God and the New Atheism: A Critical Response to Dawkins, Harris, and Hitchens by John F. Haught
God: The Failed Hypothesis, How Science Shows that God Does Not Exist by Victor J. Stenger

The first two were rather interesting reads, though the third one has been sort of dry so far (and has a foreward by Hitchens, who I'm not a big fan of).

I reserved the Dawkins Delusion at the library and await its arrival. Since our new house project, I've had to curtail the book buying.  Cry
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« Reply #1065 on: October 10, 2009, 12:05:53 AM »

I tend to stay away from books on religion that include "Delusion" in the title.  Whether they are from a Christian or Atheist view, I find they tend to have weak arguments, are painfully drawn out, and end up making the "other side" look better.  Tongue
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« Reply #1066 on: October 10, 2009, 12:16:23 AM »

I tend to stay away from books on religion that include "Delusion" in the title.  Whether they are from a Christian or Atheist view, I find they tend to have weak arguments, are painfully drawn out, and end up making the "other side" look better.  Tongue


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« Reply #1067 on: October 10, 2009, 12:30:29 AM »

Honestly, I have never been a fan of Dawkins, but after reading McGrath's book...  he became that much more bearable.

Currently reading:  Scott Adams' God's Debris: A Thought Experiment
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« Reply #1068 on: October 10, 2009, 12:43:49 AM »

Currently reading: Planet Google: One Company's Audacious Plan To Organize Everything We Know by Randall Stross. It's a frightening and eye-opening look at a company with massive ambitions.
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« Reply #1069 on: October 16, 2009, 06:31:30 PM »

Just finished the Popul Vuh for a class.  Fascinating.  The week before was The Death of the King's Horseman a play by Wole Soyinka.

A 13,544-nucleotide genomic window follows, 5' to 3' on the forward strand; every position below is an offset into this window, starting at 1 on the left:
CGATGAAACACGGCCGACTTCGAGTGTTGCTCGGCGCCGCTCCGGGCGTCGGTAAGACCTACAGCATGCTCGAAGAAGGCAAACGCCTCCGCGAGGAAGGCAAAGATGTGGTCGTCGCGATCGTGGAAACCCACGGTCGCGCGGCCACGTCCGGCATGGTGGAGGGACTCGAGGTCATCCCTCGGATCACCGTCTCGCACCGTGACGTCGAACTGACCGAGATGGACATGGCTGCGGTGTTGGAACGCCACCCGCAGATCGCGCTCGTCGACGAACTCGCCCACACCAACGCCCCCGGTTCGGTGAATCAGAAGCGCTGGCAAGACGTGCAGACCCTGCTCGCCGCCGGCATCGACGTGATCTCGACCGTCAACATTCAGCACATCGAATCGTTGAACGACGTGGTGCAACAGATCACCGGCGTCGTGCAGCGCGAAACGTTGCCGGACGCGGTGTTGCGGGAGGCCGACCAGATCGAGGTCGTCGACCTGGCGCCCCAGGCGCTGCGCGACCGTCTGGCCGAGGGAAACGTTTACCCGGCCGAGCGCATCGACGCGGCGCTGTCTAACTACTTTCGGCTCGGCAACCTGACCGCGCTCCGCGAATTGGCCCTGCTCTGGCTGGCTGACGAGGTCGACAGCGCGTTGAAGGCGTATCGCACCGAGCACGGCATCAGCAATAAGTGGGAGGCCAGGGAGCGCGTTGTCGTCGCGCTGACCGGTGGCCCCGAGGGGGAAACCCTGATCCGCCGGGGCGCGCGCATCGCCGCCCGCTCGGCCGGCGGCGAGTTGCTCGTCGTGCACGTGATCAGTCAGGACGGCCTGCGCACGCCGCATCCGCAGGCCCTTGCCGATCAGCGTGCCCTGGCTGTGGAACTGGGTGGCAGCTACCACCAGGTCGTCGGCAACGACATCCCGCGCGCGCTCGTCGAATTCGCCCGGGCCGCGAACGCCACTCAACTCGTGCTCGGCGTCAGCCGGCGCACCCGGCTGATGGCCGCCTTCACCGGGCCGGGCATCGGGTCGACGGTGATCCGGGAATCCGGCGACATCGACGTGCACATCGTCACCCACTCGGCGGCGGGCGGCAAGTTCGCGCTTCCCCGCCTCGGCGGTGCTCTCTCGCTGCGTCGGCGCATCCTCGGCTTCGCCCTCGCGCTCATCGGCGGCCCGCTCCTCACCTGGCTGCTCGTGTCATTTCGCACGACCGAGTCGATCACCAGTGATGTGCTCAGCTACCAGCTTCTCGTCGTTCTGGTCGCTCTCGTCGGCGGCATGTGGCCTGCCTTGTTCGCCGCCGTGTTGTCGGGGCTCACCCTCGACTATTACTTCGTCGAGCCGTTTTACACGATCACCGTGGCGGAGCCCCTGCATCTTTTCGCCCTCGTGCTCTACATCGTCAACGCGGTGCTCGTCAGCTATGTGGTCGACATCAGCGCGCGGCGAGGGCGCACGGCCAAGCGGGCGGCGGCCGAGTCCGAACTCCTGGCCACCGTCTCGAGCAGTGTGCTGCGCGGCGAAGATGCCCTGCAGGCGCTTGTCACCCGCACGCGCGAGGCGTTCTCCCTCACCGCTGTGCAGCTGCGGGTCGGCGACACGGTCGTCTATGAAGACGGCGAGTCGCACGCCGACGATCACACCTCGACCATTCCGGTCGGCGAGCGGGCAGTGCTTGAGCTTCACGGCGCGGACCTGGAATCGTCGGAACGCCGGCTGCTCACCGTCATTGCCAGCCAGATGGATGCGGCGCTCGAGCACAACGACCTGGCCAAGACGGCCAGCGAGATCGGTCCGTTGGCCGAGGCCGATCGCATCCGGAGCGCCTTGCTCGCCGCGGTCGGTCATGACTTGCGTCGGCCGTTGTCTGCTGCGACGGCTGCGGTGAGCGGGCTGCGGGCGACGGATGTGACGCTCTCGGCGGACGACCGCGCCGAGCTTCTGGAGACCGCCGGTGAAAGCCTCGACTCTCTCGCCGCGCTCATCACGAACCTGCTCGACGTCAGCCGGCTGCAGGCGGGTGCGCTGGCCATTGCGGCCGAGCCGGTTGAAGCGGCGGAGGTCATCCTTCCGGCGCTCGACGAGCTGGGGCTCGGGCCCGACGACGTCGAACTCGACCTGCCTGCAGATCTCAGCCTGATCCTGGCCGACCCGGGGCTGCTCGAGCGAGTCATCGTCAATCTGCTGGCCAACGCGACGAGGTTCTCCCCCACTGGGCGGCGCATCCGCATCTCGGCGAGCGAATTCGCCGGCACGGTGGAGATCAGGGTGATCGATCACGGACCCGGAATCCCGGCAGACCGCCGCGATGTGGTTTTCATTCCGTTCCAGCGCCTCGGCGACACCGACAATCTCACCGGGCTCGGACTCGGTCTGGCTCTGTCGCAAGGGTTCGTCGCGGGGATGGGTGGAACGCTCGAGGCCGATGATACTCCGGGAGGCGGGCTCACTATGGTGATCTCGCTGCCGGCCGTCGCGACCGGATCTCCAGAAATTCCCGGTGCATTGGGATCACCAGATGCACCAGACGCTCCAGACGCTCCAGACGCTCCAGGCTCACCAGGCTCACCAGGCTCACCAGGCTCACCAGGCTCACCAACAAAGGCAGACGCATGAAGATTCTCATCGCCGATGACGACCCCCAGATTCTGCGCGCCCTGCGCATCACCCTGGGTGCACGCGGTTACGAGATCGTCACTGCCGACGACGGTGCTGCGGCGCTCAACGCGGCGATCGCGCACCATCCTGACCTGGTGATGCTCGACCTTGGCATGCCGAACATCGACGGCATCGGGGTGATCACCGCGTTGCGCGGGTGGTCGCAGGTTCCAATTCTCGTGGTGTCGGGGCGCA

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« Reply #1070 on: October 16, 2009, 06:49:00 PM »

Thirsting for God in a Land of Shallow Wells  by Matthew Gallatin

It's very good so far.

Selam
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« Reply #1071 on: October 16, 2009, 08:50:36 PM »

Jack Cohen and Ian Stewart's What Does a Martian Look Like? The Science of Extraterrestrial Life
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As a result of a thousand million years of evolution, the universe is becoming conscious of itself, able to understand something of its past history and its possible future.
-- Sir Julian Sorell Huxley FRS
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« Reply #1072 on: October 16, 2009, 08:54:07 PM »

Christianity and Classical Culture: The Metamorphosis of Natural Theology in the Christian Encounter with Hellenism, by Jaroslav Pelikan
The Art of Prayer: An Orthodox Anthology, compiled by Igumen Chariton of Valamo
Godless: How an Evangelical Preacher Became One of America's Leading Atheists, by Dan Barker
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"By the way he dies as a human being he shows us what it is to be God." - Fr. John Behr
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« Reply #1073 on: October 17, 2009, 10:43:15 AM »

Thank God for Evolution, by Michael Dowd
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Extra caritatem nulla salus.
In order to become whole, take the "I" out of "holiness".
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"Those who say religion has nothing to do with politics do not know what religion is." -- Mohandas Gandhi
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« Reply #1074 on: October 17, 2009, 06:45:30 PM »

Thank God for Evolution, by Michael Dowd

Oh, that does look interesting! How's it going?
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Nothing in biology makes sense except in the light of evolution.
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« Reply #1075 on: October 17, 2009, 08:31:06 PM »

"The Black Hole War", by Leonard Susskind